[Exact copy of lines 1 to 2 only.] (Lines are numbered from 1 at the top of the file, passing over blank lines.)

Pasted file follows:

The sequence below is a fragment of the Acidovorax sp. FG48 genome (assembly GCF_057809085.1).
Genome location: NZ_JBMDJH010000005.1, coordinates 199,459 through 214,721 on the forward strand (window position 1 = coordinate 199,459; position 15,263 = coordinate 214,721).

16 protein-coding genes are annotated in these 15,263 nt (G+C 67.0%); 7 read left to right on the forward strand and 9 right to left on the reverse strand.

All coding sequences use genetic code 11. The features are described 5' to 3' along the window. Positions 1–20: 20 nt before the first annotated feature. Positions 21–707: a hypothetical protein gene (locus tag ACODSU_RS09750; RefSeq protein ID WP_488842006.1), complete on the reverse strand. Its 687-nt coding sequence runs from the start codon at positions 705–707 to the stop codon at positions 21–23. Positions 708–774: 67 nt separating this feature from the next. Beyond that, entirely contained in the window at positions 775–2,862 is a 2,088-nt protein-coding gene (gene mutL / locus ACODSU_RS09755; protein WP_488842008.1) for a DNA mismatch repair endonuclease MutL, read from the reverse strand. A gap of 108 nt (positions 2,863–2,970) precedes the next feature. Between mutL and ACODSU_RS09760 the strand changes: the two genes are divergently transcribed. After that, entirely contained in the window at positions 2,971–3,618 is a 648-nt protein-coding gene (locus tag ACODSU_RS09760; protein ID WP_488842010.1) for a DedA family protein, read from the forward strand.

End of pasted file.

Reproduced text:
The sequence below is a fragment of the Acidovorax sp. FG48 genome (assembly GCF_057809085.1).
Genome location: NZ_JBMDJH010000005.1, coordinates 199,459 through 214,721 on the forward strand (window position 1 = coordinate 199,459; position 15,263 = coordinate 214,721).